This lovely Shingle Style home was built in 1899 for Alonzo Castle Monson (1822-1902) and named "Mon Repos" which means "my place of rest" in French.
Alonzo C. Monson was a Yale and Columbia Law graduate. At the age of 23 he was a postal clerk in New York City where his brother-in-law, Robert H. Morris, was the postmaster, and his brother, marcena Monson Jr., was the assistant postmaster. Four years later he went west to Claifornia and became a judge. The San Francisco Alta claimed, "No more capable or efficient judge ever sat upon the bench in California." In 1857 he started his journey back east and sailed on the S. S. Soora after losing his house and his money in a famous poker game. He was lucky to survive the trip. At Panama he transferred to the S. S. Central America which headed straight into a hurricane. By the evening of Thursday, September 10th, "the seas were so rough that most people were sick in their cabins. Judge Alonzo Castle Monson later recalled that "the evening games of cards and other pastimes for diversion and amusement usual in the cabin were dispensed with. This must have been a disappointment to the judge, an inveterate gambler. Earlier during the voyage, Commander Herndon had been Monson's partner at whist; but on this night the commander had more important matters on his mind." (Ship of Gold in the Deep Blue Sea) The storm instensified, the ship began to take on water causing its engines to fail and the passengers were forced to bail water, but without success. "Knowing the situation was hopeless, Captain William Lewis Herndon managed to hail a passing ship, the brig Marine, and one hundred persons, including all but one of the women and children aboard, were safely transferred to the other ship. Time and conditions would not allow for any more transfers, however, and shortly after 8 pm on September 12, the Central America began making its quick descent to the bottom of the ocean....In all, 153 persons were rescued, while approximately 425 lost their lives. Also lost were hundreds of bags of mail and the $1,219,189 in gold." (Columbus-America Discovery Group vs. Atlantic Mutual Insurance Co., 1992)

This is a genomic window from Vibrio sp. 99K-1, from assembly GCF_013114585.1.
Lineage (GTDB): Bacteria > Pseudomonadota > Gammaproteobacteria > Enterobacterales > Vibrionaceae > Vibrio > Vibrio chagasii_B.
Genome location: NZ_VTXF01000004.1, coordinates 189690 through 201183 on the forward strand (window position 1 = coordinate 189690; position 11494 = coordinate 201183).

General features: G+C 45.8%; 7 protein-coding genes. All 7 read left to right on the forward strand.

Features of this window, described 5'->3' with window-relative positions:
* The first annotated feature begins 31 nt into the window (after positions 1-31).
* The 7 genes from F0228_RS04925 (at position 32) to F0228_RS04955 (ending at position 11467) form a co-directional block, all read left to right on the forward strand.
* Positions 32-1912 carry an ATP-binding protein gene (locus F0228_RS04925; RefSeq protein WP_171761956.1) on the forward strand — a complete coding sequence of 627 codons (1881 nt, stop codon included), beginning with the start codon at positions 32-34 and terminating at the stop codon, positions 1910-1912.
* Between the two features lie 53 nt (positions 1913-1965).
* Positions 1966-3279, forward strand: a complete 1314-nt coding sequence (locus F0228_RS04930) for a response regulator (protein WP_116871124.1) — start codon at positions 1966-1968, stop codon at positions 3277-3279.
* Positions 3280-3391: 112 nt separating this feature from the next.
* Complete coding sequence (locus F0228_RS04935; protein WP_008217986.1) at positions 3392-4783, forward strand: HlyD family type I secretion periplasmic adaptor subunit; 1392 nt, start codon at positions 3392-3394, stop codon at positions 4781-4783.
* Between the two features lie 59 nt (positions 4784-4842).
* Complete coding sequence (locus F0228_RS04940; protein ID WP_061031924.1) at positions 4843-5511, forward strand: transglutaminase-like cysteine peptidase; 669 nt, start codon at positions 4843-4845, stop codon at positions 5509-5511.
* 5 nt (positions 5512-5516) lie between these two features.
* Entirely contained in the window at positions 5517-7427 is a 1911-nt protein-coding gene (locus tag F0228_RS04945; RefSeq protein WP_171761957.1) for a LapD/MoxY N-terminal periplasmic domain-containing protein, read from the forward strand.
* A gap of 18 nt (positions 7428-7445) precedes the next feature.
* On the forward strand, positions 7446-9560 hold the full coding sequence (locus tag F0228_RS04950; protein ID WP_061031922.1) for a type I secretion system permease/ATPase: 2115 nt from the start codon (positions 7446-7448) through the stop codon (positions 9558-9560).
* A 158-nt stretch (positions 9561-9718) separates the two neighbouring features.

After building "Mon Repos," in 1901 Judge Monson purchased the large lot on the southwest corner of Cooper's Neck Lane and Great Plains Road with the intention of building but died before he was able to, less than a year later at the age of 80. That site would later become the location of the enormous and famous "Mille Fiore."
Judge Monson never married and did not have children. He was at one time president of the Knickerbocker Club and apparrently even one of its founders. He was also a member of the Metropolitan Club and president and treasurer of the American Jockey Association. His sister, Ann Eliza Morris, was married to Robert Hunter Morris, mayor of New York for three consecutive terms as well as his postmaster position previously mentioned. Upon Judge Monson's death, he left his entire estate to his grand-nephew, Monson Morris, and his grand-nieces, Helen Van Cortlandt Morris and Caroline S. Reboul.
It is erroneously believed that "Mon Repos" was built for Margaret Carnegie, only daughter of Andrew Carnegie, famous philanthropist and industrialist, but there is much evidence to prove that a misconception. First, the property was developed by Judge Monson. Second, Margaret Carnegie was only 2 years old when the house was built. Last, Margaret spent her summers in Scotland at Skibo Castle with her parents. Those with great wealth often have many homes, but Andrew Carnegie wasn't 'showy' or frivolous with his means, preferring to build libraries and other community amenities instead.
The next owner was a Carnegie though, but it was Virginia Beggs Carnegie (1878-1952). She was the wife of Thomas Morrison Carnegie Jr., Andrew Carnegie's nephew. She and her husband renamed the home "Clyden," after the Clyde river in Scotland near where Andrew Carnegie was born.
Florence Nightingale Carnegie Perkins (1879-1962) was the home's third owner. She was the 7th of 9 children and Andrew's niece. Known by her family as "Aunt Floss," she married Frederick Curtis Perkins, a lawyer, in 1901. She spent most of her life on Cumberland Island, Georgia which the Carnegie's owned. "Floss was unpredictable, edgy, a flighty sort of woman. She smoked long before it was acceptable for women. Family members said they didn't know how Frederick put up with her. A story says that she once papered a bedroom in the Grange [on Cumberland Island] in dollar bills and that her relatives made her take it down..." (Cumberland Island: Strong Women, Wild Horses) Her son owned the home next but was then the last Carnegie to do so.
The home is now occupied by its 7th owner, since 2001. It survives today for all of us to enjoy, seems well-maintained and often occupied.